The Power of Pinot

My relationship to wine falls somewhere between wine snob and wino. No boxed Rosé for me, please, but I have no need for that $150 Burgundy, either. Wine is my simple pleasure, the best way to wind down at the end of a workday or celebrate a special occasion with friends.

An outsider might think I live in exactly the wrong place to satisfy this love: Perry, Ohio has just 1,500 people and sits in the farmland along Lake Erie, about 35 miles east of Cleveland. But, like so many of the misconceptions about my oft-maligned state, the notion of rural Ohio as a backwater a world away from the tasting rooms of Napa is dead wrong. In fact, Northeast Ohio has an aquifer similar to that of the wine-growing regions of France, so we have bottles at least as good as that $150 Burgundy, at probably a tenth of the price. And entrepreneurs have caught on: today, there are probably 30 wineries within 30 miles of my home.

But living in the best wine region for thousands of miles isn’t all good. Even reasonably priced wines cost something, so a couple of years ago I noticed I was becoming wine poor. Markups on wine by the glass make it much more economical to buy whole bottles, which penalizes a writer who spends much of her time alone. And until recently, it was illegal in Ohio to recork a bottle and bring it home. Drinking less wine wasn’t much of an option, so I was on the lookout for a cheaper way to indulge.

Then I stumbled on my first micro-winery, a small wine producer that doesn’t have its own vineyard and doesn’t make everything by the bottle, keeping costs low. The one I visited had no ambience and the wine was truly awful, making me skeptical of the whole concept. Then I found the one that would quite literally change my life.

I was driving down Main Street in Painesville, just five minutes from home, and saw that a new micro-winery called Your Vine or Mine? was almost ready to open. Burned by the first one, I nearly didn’t bother, but I found myself keeping an eye on the place as the opening date neared. That first day, I walked in and sat at the bar. The décor and feel of the little shop were warm and welcoming.  There was nothing that felt commercial about the place, with its beautifully accented walls and ceilings, original hardwood floors, antique chairs and wood tables resting on bases made from antique cast iron sewing machines.

With some trepidation, I ordered a glass of blueberry Pinot Noir. A flavored wine probably wouldn’t appeal to a wine snob no matter how good it tastes, but take my word for it: this one was excellent. The berries and grapes danced on my palate. One sip in, and I realized I’d found my spot.

Since then, Your Vine or Mine? has become my home away from home, or perhaps I have become one of the fixtures. I stop almost every afternoon, sipping a glass of Riesling, Amarone or that blueberry Pinot to smooth the transition from my day job to the responsibilities waiting at home. It’s one of the rare places that feels welcoming to people coming in alone; I’m never treated as an incomplete party and I don’t glance enviously at couples, wishing my husband was there. On Thursdays, I bring my laptop along, setting myself up in a corner to work on my latest book or article and enjoying the solitude of my work.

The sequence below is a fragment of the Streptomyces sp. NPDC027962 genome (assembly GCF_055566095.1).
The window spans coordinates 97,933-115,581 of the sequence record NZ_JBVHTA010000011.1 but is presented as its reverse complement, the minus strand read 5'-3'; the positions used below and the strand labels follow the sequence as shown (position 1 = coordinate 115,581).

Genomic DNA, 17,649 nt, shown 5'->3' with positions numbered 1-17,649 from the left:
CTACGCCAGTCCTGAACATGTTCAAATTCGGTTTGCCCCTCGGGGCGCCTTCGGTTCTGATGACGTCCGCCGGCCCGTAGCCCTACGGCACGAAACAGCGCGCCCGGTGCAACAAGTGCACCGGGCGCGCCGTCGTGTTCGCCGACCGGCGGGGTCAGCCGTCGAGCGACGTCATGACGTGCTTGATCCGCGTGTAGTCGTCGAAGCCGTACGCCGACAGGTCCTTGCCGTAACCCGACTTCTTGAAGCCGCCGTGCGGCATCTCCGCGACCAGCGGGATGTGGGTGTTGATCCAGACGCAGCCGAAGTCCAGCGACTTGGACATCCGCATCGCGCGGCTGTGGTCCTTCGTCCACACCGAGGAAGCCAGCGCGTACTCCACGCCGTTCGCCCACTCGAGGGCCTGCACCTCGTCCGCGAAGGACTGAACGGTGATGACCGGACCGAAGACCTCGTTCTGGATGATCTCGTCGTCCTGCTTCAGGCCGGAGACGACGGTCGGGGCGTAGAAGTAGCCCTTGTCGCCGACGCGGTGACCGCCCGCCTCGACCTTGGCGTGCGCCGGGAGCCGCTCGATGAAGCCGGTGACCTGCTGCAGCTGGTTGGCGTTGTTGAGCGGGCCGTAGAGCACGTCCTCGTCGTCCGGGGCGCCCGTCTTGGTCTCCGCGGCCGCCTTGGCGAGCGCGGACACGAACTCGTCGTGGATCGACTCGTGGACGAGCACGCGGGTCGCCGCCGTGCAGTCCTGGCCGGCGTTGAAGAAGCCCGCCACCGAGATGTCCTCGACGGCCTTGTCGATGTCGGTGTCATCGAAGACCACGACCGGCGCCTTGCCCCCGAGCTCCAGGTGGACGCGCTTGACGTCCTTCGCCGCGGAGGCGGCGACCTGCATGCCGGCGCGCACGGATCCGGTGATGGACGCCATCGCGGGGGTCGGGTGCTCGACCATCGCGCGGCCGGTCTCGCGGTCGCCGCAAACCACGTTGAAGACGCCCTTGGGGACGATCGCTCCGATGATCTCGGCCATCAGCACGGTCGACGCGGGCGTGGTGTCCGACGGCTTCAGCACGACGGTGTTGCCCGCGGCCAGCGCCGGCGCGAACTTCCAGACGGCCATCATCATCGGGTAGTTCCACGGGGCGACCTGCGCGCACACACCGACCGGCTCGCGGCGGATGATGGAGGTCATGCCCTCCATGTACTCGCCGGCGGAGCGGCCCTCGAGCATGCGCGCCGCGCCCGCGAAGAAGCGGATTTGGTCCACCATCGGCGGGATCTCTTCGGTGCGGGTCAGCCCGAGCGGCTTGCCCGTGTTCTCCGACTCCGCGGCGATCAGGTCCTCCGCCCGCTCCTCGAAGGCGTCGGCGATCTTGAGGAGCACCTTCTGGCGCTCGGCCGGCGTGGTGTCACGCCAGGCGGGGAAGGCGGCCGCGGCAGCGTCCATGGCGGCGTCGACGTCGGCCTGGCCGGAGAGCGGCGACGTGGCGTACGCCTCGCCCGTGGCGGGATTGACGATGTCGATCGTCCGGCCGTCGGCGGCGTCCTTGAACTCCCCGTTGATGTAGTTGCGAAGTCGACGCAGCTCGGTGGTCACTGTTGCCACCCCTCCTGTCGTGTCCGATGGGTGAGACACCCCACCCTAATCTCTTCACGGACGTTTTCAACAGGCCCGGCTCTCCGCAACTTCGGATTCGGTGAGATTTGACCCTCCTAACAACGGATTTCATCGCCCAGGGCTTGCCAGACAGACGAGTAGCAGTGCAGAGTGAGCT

But paradoxically, while the shop has led me to embrace solitude, it’s also given me community. The owners who created this warm atmosphere, Penny and Alex Schebal, have become two of my closest friends. And I don’t get much work done on Thursday evenings anymore because a constant stream of other friends comes through the door. I stash my laptop in favor of catching up on town news and the gossip du jour. We all raise a glass and pass around some appetizers. As a writer, it’s not in my nature to make friends easily or be a social butterfly, but “The Vine,” as we call it, has transformed me. It’s made me a friendlier, more outgoing version of myself. I find myself participating in social events that are miles outside my old comfort zone: donning a Halloween costume, singing bad karaoke, participating in cooking competitions, dressing up for a murder mystery night on New Year’s Eve.

I also make my own wine at The Vine at least twice a year–300 bottles total. I started with the blueberry Pinot Noir, of course, moving on to the peach-apricot Chardonnay, white cranberry Pinot Grigio, pomegranate Zinfandel and, most recently, blackberry Cabernet and Amarone. People are always very impressed to receive a bottle with my custom label displayed, and I’m always proud to present it as a gift. But it’s funny: although every batch has been excellent, I rarely open a bottle at home. Somehow the grapes just taste better when shared with friends.

Betsy McMillan is a professional pharmaceutical/biomedical writer and editor by day, a freelance copywriter and published author of four non-fiction books by night, and a frustrated singer in between.

*Photo by Betsy McMillan.


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